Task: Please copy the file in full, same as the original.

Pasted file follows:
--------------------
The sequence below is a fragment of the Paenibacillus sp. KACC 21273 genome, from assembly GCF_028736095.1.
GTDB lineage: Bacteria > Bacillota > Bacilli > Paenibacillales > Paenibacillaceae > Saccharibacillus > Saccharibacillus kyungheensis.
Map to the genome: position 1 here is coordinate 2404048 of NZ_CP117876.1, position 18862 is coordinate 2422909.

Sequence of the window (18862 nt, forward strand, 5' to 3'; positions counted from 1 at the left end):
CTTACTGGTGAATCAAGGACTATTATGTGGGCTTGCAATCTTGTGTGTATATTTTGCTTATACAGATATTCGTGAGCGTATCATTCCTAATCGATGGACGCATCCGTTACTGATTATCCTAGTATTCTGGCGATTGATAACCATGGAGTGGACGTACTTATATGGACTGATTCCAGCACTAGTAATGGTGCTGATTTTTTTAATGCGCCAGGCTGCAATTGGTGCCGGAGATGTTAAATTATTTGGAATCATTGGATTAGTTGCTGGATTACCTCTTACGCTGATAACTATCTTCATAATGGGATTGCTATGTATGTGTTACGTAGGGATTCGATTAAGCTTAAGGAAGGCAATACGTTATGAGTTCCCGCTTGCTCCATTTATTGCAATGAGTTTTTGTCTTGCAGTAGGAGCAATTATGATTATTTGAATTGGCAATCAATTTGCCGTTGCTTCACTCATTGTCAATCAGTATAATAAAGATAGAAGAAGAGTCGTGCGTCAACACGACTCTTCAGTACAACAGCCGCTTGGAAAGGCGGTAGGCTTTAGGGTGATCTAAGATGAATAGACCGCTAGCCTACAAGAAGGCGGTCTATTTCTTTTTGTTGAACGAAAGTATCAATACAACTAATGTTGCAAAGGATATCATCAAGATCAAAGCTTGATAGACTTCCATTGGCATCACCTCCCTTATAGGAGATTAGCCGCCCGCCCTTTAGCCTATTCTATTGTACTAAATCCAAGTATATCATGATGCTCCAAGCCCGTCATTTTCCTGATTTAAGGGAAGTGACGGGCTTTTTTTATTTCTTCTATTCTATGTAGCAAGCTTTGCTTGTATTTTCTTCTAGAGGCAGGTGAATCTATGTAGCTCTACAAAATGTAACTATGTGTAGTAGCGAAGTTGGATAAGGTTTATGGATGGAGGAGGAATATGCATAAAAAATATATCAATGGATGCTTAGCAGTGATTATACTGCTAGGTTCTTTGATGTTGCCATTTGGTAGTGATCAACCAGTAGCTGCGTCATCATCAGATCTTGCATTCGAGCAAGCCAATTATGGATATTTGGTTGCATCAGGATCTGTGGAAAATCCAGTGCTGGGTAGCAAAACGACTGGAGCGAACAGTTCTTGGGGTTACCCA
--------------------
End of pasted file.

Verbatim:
The sequence below is a fragment of the Paenibacillus sp. KACC 21273 genome, from assembly GCF_028736095.1.
GTDB lineage: Bacteria > Bacillota > Bacilli > Paenibacillales > Paenibacillaceae > Saccharibacillus > Saccharibacillus kyungheensis.
Map to the genome: position 1 here is coordinate 2404048 of NZ_CP117876.1, position 18862 is coordinate 2422909.

Sequence of the window (18862 nt, forward strand, 5' to 3'; positions counted from 1 at the left end):
CTTACTGGTGAATCAAGGACTATTATGTGGGCTTGCAATCTTGTGTGTATATTTTGCTTATACAGATATTCGTGAGCGTATCATTCCTAATCGATGGACGCATCCGTTACTGATTATCCTAGTATTCTGGCGATTGATAACCATGGAGTGGACGTACTTATATGGACTGATTCCAGCACTAGTAATGGTGCTGATTTTTTTAATGCGCCAGGCTGCAATTGGTGCCGGAGATGTTAAATTATTTGGAATCATTGGATTAGTTGCTGGATTACCTCTTACGCTGATAACTATCTTCATAATGGGATTGCTATGTATGTGTTACGTAGGGATTCGATTAAGCTTAAGGAAGGCAATACGTTATGAGTTCCCGCTTGCTCCATTTATTGCAATGAGTTTTTGTCTTGCAGTAGGAGCAATTATGATTATTTGAATTGGCAATCAATTTGCCGTTGCTTCACTCATTGTCAATCAGTATAATAAAGATAGAAGAAGAGTCGTGCGTCAACACGACTCTTCAGTACAACAGCCGCTTGGAAAGGCGGTAGGCTTTAGGGTGATCTAAGATGAATAGACCGCTAGCCTACAAGAAGGCGGTCTATTTCTTTTTGTTGAACGAAAGTATCAATACAACTAATGTTGCAAAGGATATCATCAAGATCAAAGCTTGATAGACTTCCATTGGCATCACCTCCCTTATAGGAGATTAGCCGCCCGCCCTTTAGCCTATTCTATTGTACTAAATCCAAGTATATCATGATGCTCCAAGCCCGTCATTTTCCTGATTTAAGGGAAGTGACGGGCTTTTTTTATTTCTTCTATTCTATGTAGCAAGCTTTGCTTGTATTTTCTTCTAGAGGCAGGTGAATCTATGTAGCTCTACAAAATGTAACTATGTGTAGTAGCGAAGTTGGATAAGGTTTATGGATGGAGGAGGAATATGCATAAAAAATATATCAATGGATGCTTAGCAGTGATTATACTGCTAGGTTCTTTGATGTTGCCATTTGGTAGTGATCAACCAGTAGCTGCGTCATCATCAGATCTTGCATTCGAGCAAGCCAATTATGGATATTTGGTTGCATCAGGATCTGTGGAAAATCCAGTGCTGGGTAGCAAAACGACTGGAGCGAACAGTTCTTGGGGTTACCCA